Boston is a best-selling American rock band that achieved its most notable successes during the 1970s and 1980s. The music of Boston is often cited as having been influential in the music industry's move from hard rock in the 1970s to the "power pop" that would dominate the 1980s. Centered on guitarist, songwriter, and producer Tom Scholz, the band's works best known works include the singles "More Than a Feeling", "Peace of Mind", "Foreplay/Long Time", "Don't Look Back", and "Amanda".
Other notable hit songs that are still a staple of classic rock radio playlists include "Rock & Roll Band", "Smokin'", "Hitch a Ride", "Feelin' Satisfied", "A Man I'll Never Be", "Party", "We're Ready", and "I Need Your Love".
Boston began around 1969 when Scholz, an MIT engineering graduate, joined the band Mother's Milk, featuring guitarist Barry Goudreau, as a keyboardist. Although the band did not last, Scholz began to create a series of tape recordings in his home studio in Wayland, Massachusetts. At first he was primarily an engineer and keyboard player, accompanied by Goudreau, singer Brad Delp, and drummer Jim Masdea. The first tapes failed to interest record companies, but a second set of tapes, performed largely by Scholz on guitar, drew the attention of executives at Epic Records, a division of CBS. It was only after the label insisted on seeing the band perform that bassist Fran Sheehan was added; the label's unhappiness with Masdea's performance led to his replacement by Sib Hashian for the recording of Boston's eponymous first album in 1975 and 1976.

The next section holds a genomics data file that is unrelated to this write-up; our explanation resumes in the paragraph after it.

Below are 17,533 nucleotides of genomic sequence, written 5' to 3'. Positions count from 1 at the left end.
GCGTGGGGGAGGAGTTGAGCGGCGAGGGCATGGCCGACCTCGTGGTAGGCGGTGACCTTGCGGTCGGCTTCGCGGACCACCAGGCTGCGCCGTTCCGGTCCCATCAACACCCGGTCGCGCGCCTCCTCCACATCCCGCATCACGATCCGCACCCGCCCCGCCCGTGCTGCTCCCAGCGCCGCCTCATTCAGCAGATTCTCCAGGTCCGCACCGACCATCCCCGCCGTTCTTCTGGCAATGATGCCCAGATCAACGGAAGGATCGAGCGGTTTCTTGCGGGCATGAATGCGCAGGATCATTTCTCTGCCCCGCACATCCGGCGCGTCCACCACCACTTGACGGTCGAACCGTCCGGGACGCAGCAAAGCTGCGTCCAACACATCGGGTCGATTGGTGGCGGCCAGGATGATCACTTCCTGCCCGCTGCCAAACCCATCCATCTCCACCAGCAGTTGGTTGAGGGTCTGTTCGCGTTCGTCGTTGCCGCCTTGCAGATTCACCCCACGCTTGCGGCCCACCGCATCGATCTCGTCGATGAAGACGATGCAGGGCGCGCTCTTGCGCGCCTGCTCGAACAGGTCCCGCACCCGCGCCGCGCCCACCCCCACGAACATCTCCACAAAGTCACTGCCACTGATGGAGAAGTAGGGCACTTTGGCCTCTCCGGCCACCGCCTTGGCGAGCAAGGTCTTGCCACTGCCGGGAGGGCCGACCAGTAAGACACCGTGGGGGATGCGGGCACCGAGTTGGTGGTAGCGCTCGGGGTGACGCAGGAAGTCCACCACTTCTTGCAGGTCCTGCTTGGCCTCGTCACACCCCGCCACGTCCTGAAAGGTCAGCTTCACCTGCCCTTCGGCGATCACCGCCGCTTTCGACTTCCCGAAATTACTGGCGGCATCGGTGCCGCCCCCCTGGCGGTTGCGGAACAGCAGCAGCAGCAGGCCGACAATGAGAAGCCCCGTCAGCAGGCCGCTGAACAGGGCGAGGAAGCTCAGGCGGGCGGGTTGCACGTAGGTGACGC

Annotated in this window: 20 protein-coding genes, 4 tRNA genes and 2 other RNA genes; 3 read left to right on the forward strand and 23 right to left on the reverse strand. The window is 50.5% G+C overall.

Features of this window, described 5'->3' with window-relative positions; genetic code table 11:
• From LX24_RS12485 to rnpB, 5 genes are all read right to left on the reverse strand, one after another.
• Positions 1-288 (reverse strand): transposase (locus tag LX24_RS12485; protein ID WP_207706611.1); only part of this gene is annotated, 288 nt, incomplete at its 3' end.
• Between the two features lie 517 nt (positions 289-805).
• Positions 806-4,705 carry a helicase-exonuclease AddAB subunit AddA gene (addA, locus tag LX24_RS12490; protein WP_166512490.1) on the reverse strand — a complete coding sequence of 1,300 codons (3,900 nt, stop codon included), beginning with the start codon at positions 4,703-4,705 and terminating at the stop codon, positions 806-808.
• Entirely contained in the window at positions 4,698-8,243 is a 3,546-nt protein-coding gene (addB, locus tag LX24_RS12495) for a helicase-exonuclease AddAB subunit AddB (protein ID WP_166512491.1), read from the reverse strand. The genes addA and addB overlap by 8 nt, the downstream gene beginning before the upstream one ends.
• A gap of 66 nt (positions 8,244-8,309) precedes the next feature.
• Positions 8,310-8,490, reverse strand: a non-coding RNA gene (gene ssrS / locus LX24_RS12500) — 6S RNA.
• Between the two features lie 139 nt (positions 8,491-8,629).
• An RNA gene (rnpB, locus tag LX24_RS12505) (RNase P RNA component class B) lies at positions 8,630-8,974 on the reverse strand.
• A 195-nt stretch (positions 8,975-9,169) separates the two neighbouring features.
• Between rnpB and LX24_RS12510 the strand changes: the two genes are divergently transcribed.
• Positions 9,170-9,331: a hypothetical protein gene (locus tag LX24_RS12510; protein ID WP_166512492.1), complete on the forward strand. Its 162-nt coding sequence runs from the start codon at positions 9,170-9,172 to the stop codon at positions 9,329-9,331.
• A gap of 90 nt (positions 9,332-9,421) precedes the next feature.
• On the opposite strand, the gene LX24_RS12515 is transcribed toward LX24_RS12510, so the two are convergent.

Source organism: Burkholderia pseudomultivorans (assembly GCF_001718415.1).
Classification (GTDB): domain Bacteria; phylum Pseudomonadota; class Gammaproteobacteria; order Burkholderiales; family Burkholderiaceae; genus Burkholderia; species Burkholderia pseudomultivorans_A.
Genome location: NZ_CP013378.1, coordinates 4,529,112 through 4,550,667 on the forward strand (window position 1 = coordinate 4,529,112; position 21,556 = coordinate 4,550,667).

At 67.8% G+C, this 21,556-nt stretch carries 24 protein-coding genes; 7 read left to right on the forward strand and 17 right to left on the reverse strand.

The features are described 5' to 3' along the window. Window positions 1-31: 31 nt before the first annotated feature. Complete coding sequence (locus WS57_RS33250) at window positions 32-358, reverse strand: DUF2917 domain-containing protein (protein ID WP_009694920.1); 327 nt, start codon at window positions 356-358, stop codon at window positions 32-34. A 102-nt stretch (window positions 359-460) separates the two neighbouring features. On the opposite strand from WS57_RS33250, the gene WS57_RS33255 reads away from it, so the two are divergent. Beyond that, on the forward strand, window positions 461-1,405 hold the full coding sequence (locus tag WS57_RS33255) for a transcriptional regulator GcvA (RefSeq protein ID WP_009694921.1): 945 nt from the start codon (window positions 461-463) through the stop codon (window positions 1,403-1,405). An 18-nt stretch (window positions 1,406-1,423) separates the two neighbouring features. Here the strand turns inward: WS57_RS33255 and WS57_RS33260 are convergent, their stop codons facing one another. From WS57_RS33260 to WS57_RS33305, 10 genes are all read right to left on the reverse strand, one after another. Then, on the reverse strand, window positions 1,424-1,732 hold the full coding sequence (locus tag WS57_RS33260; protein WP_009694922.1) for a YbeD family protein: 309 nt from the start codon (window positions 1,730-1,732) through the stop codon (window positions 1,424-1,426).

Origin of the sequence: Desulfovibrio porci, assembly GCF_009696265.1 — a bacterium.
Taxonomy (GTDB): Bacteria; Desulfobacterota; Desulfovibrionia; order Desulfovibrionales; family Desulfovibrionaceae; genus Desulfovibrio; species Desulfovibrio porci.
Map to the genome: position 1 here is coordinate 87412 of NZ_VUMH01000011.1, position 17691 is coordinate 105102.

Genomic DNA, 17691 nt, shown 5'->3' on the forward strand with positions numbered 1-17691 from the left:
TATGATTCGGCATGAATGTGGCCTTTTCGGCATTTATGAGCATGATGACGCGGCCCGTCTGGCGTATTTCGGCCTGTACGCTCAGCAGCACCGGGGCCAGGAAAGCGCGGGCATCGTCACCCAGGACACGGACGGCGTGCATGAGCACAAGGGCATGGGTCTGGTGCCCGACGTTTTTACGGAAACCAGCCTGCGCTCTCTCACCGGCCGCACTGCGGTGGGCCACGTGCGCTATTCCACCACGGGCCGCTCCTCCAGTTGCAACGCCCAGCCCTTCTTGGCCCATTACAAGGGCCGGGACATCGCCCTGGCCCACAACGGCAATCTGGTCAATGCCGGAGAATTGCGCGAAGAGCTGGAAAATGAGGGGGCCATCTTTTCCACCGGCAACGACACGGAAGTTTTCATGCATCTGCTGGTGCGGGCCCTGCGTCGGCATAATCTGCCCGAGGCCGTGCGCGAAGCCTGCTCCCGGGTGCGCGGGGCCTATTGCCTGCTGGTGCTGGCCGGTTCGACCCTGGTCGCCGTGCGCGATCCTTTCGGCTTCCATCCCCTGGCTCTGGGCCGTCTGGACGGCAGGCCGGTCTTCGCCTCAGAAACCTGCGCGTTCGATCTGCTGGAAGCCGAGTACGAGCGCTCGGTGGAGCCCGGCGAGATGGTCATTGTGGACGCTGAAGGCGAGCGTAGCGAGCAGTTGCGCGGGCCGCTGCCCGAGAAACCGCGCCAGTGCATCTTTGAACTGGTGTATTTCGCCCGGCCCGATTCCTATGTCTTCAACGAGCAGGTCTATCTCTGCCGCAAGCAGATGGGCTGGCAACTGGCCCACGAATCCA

Despite the lineup change, the first album consisted largely of note-for-note remakes of Scholz's basement tapes. (The song "Rock And Roll Band" tells an apocryphal story of Boston's long climb to stardom, "Playing in bars/Sleeping in our cars.") Scholz would later state that the contribution of the new band members to recording was minimal.
Distinguished by Delp's soaring vocals and Scholz's and Goudreau's guitar wizardry, Boston w ebony porn as an immediate success, and helped revive the popularity of mainstream rock at a time when punk and disco were beginning to take hold. It ranks as one of the highest selling albums of all time, with more than 17 million copies sold. It currently holds the record for the biggest selling debut by a group.
The band embarked on a worldwide tour to support the album, establishing Boston within a short time as one of rock's top acts. However, tensions began to develop, at first between the band's label, which wanted a big follow-up album to capitalize on Boston and Scholz, a perfectionist who did not want to be rushed in his many duties.
The result was Don't Look Back, released in 1978, two years after the debut album; at the time this was considered a fairly long gap between albums, but Scholz considered Don't Look Back to be a rush job, expressing unhapiness with the album's second side in particular. It sold about half as well as the first album, and Scholz blamed Epic for the shortfall.
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